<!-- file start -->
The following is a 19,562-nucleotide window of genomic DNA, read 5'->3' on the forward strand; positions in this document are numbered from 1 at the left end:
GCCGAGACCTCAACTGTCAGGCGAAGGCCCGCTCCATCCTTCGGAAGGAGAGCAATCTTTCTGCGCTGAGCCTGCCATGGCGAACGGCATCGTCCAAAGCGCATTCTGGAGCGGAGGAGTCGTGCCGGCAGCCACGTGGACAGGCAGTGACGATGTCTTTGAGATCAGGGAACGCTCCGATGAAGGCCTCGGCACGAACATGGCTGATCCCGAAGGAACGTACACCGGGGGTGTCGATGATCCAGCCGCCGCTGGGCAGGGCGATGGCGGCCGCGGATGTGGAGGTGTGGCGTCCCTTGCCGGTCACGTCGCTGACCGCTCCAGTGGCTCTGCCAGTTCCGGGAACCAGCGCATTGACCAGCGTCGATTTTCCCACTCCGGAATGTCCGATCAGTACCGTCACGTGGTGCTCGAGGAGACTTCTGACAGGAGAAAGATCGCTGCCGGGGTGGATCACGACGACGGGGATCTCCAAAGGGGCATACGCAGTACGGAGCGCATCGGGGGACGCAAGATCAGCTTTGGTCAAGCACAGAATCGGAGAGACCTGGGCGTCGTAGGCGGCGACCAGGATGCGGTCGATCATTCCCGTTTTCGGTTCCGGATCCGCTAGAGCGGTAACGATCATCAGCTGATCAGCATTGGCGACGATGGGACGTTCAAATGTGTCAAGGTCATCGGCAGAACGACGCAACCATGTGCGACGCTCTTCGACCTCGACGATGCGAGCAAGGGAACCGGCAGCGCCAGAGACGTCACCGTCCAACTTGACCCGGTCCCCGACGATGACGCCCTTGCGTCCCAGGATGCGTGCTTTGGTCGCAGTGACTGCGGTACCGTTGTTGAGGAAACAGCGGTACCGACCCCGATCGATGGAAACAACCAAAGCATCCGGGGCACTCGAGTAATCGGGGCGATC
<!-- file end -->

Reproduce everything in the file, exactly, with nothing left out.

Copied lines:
The following is a 19,562-nucleotide window of genomic DNA, read 5'->3' on the forward strand; positions in this document are numbered from 1 at the left end:
GCCGAGACCTCAACTGTCAGGCGAAGGCCCGCTCCATCCTTCGGAAGGAGAGCAATCTTTCTGCGCTGAGCCTGCCATGGCGAACGGCATCGTCCAAAGCGCATTCTGGAGCGGAGGAGTCGTGCCGGCAGCCACGTGGACAGGCAGTGACGATGTCTTTGAGATCAGGGAACGCTCCGATGAAGGCCTCGGCACGAACATGGCTGATCCCGAAGGAACGTACACCGGGGGTGTCGATGATCCAGCCGCCGCTGGGCAGGGCGATGGCGGCCGCGGATGTGGAGGTGTGGCGTCCCTTGCCGGTCACGTCGCTGACCGCTCCAGTGGCTCTGCCAGTTCCGGGAACCAGCGCATTGACCAGCGTCGATTTTCCCACTCCGGAATGTCCGATCAGTACCGTCACGTGGTGCTCGAGGAGACTTCTGACAGGAGAAAGATCGCTGCCGGGGTGGATCACGACGACGGGGATCTCCAAAGGGGCATACGCAGTACGGAGCGCATCGGGGGACGCAAGATCAGCTTTGGTCAAGCACAGAATCGGAGAGACCTGGGCGTCGTAGGCGGCGACCAGGATGCGGTCGATCATTCCCGTTTTCGGTTCCGGATCCGCTAGAGCGGTAACGATCATCAGCTGATCAGCATTGGCGACGATGGGACGTTCAAATGTGTCAAGGTCATCGGCAGAACGACGCAACCATGTGCGACGCTCTTCGACCTCGACGATGCGAGCAAGGGAACCGGCAGCGCCAGAGACGTCACCGTCCAACTTGACCCGGTCCCCGACGATGACGCCCTTGCGTCCCAGGATGCGTGCTTTGGTCGCAGTGACTGCGGTACCGTTGTTGAGGAAACAGCGGTACCGACCCCGATCGATGGAAACAACCAAAGCATCCGGGGCACTCGAGTAATCGGGGCGATC